PW: A lot of people who know your work primarily through the New Yorker and the New Republic might be surprised by the early pieces about Jerry Garcia and John Lennon.
I think they do arguably fit as part of a larger cultural context of the politics of the 1960s, though. But, yes, I really didn't find myself as a political writer until I went to work for Jimmy Carter. In my first incarnation as a New Yorker writer, I wrote about politics, but I wrote about other things much more: baseball, rock 'n' roll, movies, New York City characters....
Did you really turn down that first job offer from William Shawn [as a piece in the book details] because you thought it was a practical joke?
Yes, and then after I learned it wasn't, I turned it down anyway. I was certainly attracted by the idea of going to the New Yorker, but I really felt I wasn't seasoned enough, that the amount of self-direction required to do that was something I just didn't have yet. So I did other things.... When I got out of the navy, I thought to myself that if that offer was still open, I'd better take it, because I wouldn't be a boy wonder much longer. Fortunately, when Mr. Shawn made an offer, it stayed an offer.
Out of all the presidential election campaigns during your career, why did you choose to spotlight the 1988 race?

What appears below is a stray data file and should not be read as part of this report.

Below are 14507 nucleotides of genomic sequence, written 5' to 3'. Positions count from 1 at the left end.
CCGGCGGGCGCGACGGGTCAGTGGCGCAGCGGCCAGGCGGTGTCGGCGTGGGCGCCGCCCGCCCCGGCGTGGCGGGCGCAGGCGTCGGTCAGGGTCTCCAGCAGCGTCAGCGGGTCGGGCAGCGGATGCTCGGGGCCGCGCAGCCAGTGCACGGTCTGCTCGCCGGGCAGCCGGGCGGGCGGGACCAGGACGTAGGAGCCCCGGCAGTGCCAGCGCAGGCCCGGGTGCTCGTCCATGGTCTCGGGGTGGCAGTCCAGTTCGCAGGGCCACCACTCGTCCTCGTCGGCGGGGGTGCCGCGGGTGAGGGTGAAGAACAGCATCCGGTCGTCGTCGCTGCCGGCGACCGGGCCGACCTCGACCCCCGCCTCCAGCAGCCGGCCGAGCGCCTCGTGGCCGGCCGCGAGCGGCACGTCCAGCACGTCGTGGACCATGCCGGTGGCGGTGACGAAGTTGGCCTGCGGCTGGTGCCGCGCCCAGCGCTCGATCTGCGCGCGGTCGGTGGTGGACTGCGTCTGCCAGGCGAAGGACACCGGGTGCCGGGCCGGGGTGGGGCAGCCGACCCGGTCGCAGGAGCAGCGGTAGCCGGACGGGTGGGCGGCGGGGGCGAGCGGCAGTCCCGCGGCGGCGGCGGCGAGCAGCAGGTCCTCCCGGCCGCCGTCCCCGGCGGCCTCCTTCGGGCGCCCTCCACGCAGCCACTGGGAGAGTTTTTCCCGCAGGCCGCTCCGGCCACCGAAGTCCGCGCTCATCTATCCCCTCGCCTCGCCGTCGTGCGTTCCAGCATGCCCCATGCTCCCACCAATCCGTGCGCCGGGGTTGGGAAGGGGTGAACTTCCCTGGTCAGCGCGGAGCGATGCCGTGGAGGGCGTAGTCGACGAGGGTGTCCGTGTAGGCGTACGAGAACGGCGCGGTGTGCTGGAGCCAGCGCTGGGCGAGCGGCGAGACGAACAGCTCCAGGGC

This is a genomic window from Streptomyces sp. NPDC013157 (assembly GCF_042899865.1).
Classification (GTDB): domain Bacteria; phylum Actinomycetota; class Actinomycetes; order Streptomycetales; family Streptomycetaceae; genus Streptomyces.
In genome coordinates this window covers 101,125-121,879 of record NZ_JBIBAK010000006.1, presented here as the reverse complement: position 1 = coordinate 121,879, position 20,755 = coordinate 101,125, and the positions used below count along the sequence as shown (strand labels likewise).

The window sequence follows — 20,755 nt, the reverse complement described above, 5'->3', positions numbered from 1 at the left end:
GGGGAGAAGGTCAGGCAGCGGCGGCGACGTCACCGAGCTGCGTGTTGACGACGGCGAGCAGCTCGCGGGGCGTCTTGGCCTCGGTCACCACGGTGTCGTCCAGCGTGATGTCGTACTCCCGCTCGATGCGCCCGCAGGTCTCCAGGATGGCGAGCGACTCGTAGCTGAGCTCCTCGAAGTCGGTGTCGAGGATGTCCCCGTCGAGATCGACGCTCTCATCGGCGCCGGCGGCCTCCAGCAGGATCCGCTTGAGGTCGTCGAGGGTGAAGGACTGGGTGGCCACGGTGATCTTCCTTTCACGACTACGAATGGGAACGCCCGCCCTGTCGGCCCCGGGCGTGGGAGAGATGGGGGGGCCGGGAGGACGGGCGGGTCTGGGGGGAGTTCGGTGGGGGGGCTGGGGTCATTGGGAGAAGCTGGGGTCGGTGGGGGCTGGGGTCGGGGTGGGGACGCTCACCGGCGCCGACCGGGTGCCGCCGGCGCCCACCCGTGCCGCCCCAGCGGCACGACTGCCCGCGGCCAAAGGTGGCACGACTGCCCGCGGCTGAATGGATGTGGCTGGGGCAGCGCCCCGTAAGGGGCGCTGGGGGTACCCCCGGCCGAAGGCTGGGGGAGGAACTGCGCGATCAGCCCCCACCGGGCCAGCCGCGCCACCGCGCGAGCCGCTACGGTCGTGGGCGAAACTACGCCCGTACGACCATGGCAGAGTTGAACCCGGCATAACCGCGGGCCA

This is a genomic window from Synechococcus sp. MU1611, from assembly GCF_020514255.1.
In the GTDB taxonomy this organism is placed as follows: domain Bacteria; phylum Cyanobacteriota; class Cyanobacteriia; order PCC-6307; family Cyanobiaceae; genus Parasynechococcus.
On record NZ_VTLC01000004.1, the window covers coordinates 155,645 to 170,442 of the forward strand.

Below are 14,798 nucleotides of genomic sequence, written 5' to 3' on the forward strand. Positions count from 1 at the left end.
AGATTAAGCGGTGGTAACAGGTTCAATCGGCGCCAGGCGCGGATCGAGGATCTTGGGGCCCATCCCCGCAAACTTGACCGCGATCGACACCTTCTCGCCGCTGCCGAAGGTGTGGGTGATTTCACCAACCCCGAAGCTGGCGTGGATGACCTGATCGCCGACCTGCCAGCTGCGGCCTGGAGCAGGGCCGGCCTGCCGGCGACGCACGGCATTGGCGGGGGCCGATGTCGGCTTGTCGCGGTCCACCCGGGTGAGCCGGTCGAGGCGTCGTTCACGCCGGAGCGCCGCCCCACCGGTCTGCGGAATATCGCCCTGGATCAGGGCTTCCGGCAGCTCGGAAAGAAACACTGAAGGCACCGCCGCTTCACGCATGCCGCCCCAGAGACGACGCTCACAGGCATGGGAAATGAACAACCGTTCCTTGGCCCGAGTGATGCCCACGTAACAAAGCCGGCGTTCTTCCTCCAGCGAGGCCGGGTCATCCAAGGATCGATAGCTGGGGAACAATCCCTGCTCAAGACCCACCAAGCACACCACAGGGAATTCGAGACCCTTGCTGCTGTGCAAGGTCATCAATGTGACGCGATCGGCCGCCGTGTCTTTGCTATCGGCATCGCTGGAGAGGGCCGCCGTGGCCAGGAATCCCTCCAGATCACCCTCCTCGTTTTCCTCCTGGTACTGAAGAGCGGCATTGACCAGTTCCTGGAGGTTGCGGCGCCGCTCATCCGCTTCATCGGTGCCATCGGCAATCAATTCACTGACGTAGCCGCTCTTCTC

I've written about lots of other campaigns, but usually as a sideline to some other job. The one in 1988 was the only campaign that I've ever covered from beginning to end; it was a wonderful experience that I don't particularly feel the need to repeat.
Does anything about that campaign remind you of the current election cycle?
At the time, 1988 seemed like such a vicious campaign, but in retrospect, it seems so sweet and innocent compared to the way things are now. And the stakes were not as existential as they seem to me to be in this campaign.
You've been through a number of political book cycles. Does this current one seem different to you somehow?
Throughout the Reagan years, there was a spate of insider books that revealed unpalatable, devastatingly absurd secrets about Reagan and his administration, but there was really nothing to compare with Richard Clarke's book, Woodward's new book, Joseph Wilson's book, or Ron Suskind's book. I've never anything like this flood of books devastatingly undermining in a highly substantive manner the rationale for the reelection of an incumbent president.
And you've fired off some shots as well, as the tail end of your book indicates.
I hope so. I do feel passionately that an extraordinary amount is at stake for our country and our world in this election, and nothing could possibly please me more than to have some tiny role in bringing about the defeat of the Bush presidency.